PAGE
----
Sheriff David Morgan released on May 1 his proposed budget for next fiscal year. We all knew it was coming because the daily newspaper, interim County Administrator George Touart and some of the county commissioners had already attacked it and started calling the sheriff names before they had seen it.
The sticker shock was huge, $95,057,838—an $18,864,522 million increase over the current budget. The daily didn’t know what was included in the budget, but the goal of Touart and County Commission Chairman Gene Valentino was to kill it before the public ever saw it. And the daily with its long history of fighting with Morgan was a willing helper.
On April 30, the day before the budget was published, the daily published an editorial saying Sheriff Morgan should have defended his budget with their reporter before it was sent to the county, and called the budget that the paper hadn’t seen “excessive” and recommended the commissioners reject it.
The next day columnist Shannon Nickinson doubled down on the paper’s view of Morgan and his budget. She labeled the proposed budget an “outrageous demand.” Sheriff Morgan needed to act more adult, use his ”big-boy voice” and talk with them about his budget.
Morgan’s proposed budget forces the county to face issues that it doesn’t want to face. The jail and the disparities in compensation and benefits between the Board of County Commissioners and Sheriff’s Office have been “cans” that they have kicked forward for years. Morgan has said that can’t happen any longer—at least not on his watch.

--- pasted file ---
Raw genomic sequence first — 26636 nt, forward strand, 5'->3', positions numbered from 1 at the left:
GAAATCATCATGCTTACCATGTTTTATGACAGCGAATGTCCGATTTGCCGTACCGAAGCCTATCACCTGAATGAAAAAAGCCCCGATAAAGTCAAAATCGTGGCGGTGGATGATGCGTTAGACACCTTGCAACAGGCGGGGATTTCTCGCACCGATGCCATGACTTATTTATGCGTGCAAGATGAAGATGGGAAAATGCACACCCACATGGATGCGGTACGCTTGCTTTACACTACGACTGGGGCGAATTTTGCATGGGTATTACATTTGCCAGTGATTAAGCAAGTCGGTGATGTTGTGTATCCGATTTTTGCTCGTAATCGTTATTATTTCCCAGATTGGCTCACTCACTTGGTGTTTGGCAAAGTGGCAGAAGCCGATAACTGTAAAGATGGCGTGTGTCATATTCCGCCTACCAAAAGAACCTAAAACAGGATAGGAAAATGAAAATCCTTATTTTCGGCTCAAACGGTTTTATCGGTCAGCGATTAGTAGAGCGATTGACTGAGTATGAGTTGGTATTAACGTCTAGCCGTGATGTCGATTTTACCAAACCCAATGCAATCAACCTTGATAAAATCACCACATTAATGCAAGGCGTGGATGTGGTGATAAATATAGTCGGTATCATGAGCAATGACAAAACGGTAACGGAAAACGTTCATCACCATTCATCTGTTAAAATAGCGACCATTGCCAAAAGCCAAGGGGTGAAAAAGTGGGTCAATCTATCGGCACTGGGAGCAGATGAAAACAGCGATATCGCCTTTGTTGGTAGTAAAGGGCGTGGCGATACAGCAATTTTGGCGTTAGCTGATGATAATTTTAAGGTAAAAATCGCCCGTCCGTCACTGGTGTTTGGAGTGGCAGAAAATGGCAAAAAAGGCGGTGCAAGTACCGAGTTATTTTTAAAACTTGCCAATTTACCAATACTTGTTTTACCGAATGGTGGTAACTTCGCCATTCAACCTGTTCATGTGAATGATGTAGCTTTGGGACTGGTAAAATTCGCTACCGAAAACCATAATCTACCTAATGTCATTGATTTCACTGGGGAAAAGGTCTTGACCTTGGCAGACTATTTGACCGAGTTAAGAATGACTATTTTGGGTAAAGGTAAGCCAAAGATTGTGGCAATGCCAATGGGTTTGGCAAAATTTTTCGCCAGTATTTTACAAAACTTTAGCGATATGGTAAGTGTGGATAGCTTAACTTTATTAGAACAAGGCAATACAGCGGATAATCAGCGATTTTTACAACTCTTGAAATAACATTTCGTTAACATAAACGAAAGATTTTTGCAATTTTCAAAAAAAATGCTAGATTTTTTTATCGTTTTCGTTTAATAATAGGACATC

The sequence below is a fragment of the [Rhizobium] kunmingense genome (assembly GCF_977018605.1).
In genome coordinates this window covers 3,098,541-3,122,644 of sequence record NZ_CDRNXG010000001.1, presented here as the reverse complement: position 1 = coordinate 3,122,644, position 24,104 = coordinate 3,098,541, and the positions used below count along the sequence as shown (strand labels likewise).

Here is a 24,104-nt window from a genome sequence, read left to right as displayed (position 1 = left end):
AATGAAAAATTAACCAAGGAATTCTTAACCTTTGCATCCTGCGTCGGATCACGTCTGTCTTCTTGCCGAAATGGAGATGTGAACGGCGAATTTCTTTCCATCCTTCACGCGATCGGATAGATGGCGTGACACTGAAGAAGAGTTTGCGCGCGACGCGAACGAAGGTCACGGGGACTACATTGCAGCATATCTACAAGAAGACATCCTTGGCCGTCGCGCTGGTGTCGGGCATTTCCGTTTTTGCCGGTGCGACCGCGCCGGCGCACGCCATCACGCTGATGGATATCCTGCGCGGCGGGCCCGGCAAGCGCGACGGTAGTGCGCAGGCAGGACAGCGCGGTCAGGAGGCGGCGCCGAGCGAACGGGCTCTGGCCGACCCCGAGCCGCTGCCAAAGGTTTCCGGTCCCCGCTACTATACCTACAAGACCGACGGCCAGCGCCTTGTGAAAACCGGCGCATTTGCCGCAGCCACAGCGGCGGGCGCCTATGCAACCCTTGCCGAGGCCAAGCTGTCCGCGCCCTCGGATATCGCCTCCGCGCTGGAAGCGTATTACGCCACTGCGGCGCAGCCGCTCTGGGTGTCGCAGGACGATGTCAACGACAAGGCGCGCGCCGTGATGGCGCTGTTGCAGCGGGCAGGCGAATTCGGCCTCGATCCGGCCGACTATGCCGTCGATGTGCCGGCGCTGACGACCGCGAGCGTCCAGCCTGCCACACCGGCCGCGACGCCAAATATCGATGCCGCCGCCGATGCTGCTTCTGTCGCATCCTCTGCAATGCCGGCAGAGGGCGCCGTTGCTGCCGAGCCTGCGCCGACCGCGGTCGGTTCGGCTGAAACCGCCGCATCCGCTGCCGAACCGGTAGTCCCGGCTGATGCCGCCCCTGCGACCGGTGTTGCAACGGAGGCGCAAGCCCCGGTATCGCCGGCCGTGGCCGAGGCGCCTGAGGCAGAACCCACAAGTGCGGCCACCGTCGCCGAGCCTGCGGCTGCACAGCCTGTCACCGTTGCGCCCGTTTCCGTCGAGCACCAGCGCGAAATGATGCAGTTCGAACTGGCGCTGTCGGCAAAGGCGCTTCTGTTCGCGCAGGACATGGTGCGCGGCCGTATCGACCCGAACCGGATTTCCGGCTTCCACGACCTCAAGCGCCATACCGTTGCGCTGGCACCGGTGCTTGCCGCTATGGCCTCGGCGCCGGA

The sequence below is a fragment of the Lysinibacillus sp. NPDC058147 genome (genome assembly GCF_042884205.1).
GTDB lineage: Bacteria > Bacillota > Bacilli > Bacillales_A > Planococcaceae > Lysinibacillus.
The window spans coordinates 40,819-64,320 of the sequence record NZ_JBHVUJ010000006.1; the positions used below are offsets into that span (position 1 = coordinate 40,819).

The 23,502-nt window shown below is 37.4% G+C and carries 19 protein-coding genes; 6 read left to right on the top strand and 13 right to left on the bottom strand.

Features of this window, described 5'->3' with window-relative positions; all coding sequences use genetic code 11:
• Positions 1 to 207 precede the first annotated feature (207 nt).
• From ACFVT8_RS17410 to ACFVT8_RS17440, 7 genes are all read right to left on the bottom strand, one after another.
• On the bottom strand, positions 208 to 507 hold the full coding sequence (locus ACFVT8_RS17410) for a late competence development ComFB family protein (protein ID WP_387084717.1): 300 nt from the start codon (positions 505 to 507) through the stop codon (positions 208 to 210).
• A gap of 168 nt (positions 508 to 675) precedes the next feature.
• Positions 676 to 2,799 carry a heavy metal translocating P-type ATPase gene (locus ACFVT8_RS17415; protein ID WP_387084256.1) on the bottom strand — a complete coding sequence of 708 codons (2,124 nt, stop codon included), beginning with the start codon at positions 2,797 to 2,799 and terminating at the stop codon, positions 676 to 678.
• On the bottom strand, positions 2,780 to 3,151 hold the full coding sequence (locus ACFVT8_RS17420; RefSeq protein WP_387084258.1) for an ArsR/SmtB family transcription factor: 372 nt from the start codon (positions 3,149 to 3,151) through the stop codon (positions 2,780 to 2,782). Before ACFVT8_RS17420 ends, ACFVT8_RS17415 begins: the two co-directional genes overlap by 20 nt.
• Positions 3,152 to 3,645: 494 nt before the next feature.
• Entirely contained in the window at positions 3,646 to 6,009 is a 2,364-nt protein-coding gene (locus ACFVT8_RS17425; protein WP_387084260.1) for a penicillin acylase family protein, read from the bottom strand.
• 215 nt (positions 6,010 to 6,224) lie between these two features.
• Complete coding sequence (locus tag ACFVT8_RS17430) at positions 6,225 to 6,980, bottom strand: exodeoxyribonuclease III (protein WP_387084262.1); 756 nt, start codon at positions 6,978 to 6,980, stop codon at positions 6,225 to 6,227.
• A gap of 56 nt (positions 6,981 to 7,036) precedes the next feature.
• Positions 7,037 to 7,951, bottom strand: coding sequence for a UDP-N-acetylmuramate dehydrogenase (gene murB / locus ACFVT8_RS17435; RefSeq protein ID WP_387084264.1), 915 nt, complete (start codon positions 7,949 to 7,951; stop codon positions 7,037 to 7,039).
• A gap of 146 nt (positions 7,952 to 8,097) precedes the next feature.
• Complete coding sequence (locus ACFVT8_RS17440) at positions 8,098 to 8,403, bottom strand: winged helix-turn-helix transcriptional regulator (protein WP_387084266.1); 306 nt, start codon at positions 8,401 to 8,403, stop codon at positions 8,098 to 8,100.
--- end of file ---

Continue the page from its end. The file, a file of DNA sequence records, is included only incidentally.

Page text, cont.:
For two years, the county has sat on a report that shows the jail is understaffed. This week’s cover story gives a peek into what that means for the men and women who work in that county facility. Somehow they have held the jail together, but at some point the county commissioners need to deal with it.
The cost to properly staff the jail is $6,324,157. The county starts its detention officers at the road prison, which is controlled by Touart and the commission, two percent higher than what the sheriff’s office does. To reach parity for sworn personnel, Morgan needs $658,409.
More pay disparities exist and Morgan wants it to stop. He is asking that his employees get the same treatment as the county’s other employees when it comes to getting paid overtime and holidays. The cost is over $8 million.
Morgan isn’t asking for a pay raises, just equal treatment for his deputies and other employees. Is this excessive or outrageous?
No, but these are discussion starters for the 2013-14 budget.